Professors Suchitra Holgersson and Michael Olausson have received 400,000 SEK to their stem cell research. The research project lays the foundation for future repairing of the body, instead of transplanting.
Suchitra Holgersson and Michael Olausson, both active at the Sahlgrenska Academy and Sahlgrenska University Hospital, were in early July awarded SEK 200 000 each from the Gelin Fund. Together they have already created new veins, blood vessels that lead blood back to the heart, with the help of stem cells. Now they set about to recreate the arteries, blood vessels that carry blood out of the body, and liver tissue.
Although it probably will take a while before the healthcare manages to recreate an entire liver using stem cells Michael Olausson is hopeful.
- Suddenly we make discoveries that will allow us to take quick steps forward. For example, we have transplanted organ for 60 years, but more progress has been made in the last ten years than was made in all the previous 50 years.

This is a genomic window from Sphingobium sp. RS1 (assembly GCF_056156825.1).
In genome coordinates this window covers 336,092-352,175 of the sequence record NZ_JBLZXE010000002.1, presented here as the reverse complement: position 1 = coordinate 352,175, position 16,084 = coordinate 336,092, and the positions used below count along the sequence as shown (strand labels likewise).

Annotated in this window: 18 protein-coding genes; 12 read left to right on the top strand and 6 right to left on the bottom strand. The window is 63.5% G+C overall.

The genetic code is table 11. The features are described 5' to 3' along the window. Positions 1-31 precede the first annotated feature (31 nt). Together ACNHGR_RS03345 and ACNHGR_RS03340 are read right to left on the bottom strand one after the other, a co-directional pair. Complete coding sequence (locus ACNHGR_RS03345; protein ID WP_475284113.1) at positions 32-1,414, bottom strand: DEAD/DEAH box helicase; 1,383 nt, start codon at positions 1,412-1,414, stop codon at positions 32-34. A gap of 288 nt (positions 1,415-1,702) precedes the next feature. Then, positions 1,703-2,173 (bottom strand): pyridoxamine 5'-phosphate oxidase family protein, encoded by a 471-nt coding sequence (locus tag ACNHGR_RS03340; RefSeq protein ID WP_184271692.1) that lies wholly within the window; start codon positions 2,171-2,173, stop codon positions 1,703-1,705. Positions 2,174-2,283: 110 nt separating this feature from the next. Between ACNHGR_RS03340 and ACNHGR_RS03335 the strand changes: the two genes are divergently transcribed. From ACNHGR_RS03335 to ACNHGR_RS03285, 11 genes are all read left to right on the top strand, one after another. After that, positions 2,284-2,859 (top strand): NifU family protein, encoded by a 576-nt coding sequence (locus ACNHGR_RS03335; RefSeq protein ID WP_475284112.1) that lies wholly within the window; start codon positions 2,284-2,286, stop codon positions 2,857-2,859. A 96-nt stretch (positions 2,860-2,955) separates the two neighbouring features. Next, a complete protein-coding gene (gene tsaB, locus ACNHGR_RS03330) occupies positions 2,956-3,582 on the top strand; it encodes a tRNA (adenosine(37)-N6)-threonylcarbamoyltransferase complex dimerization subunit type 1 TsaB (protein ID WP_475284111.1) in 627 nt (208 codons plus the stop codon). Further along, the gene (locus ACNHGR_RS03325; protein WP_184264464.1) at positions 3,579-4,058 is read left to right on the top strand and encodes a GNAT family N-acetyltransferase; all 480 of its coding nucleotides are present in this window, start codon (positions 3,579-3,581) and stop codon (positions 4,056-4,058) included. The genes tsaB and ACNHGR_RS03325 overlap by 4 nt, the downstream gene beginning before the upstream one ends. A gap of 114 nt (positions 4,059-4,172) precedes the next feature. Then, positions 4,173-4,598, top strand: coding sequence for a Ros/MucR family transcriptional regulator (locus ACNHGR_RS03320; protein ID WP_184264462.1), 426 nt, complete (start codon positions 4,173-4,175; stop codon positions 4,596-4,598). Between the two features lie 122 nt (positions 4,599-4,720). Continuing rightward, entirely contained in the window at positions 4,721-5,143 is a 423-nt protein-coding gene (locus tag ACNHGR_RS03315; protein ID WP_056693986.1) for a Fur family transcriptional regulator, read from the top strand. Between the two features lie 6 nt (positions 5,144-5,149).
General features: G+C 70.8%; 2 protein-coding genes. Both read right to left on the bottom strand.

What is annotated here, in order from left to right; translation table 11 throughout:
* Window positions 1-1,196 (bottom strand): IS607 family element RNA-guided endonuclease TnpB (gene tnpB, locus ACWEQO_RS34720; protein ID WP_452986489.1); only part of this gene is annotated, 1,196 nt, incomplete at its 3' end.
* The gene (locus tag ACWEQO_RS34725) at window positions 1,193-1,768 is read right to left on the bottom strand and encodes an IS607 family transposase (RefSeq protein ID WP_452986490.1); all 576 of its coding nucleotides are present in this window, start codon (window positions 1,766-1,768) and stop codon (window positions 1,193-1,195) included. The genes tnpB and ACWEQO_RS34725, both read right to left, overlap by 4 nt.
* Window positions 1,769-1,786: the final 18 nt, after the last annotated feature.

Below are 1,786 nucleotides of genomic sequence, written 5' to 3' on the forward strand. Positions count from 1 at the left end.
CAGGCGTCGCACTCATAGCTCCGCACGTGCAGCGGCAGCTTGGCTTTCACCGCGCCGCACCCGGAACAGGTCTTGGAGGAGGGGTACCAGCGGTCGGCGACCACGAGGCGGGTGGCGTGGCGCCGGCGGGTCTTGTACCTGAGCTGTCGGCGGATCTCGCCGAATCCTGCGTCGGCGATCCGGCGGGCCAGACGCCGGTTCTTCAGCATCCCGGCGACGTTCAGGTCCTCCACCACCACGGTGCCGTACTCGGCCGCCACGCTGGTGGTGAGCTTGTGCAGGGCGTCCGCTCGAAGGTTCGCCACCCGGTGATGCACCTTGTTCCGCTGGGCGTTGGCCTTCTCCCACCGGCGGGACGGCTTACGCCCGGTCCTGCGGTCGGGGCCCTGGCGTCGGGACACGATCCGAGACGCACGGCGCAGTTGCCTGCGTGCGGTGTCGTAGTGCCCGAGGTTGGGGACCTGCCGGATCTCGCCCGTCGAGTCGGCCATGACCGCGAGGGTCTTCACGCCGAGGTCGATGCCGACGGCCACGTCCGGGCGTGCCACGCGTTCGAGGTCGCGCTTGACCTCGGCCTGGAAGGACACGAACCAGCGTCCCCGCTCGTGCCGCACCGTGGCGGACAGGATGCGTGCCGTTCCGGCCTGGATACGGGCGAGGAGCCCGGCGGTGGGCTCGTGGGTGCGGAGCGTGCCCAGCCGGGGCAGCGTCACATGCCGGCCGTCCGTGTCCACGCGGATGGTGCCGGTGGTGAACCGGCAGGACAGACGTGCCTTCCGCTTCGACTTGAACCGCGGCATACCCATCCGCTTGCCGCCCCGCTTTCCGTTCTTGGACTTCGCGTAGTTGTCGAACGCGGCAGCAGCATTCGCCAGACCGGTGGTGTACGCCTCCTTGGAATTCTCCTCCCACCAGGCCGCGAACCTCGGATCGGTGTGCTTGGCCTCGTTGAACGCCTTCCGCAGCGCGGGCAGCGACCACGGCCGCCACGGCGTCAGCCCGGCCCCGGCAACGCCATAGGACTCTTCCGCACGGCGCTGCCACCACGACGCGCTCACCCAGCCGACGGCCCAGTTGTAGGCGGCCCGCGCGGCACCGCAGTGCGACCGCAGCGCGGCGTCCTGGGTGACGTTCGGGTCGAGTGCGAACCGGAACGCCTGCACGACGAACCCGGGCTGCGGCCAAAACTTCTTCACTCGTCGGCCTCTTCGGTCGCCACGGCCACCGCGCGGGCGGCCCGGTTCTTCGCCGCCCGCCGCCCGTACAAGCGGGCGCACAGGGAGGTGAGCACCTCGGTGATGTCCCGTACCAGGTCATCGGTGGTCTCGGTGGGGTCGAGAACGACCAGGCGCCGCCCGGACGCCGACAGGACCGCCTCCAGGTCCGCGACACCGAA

Better knowledge of storage and preservation of organs
A positive side effect of this type of research is that it provides knowledge that will come in handy in other areas. For example, it teaches researchers how to store and preserve kidneys and other organs for a long time outside the body.
- It would be very helpful if we could not only keep a kidney in 10 to 24 hours but maybe up to four weeks. In that case, one can imagine that one could treat organs outside the body with strong medications that can not be given directly to a patient, says Michael Olausson.
The method of recreating for example blood vessels and liver tissue with stem cells means that cells, genetic material, DNA and RNA are excluded from existing blood vessels or liver tissue. When only a kind of shell remains you use the patient’s own stem cells to rebuild it again. The advantage of this method is that the patient does not need to take medicines to prevent rejection because the new blood vessel or liver tissue is accepted as a natural part of the body.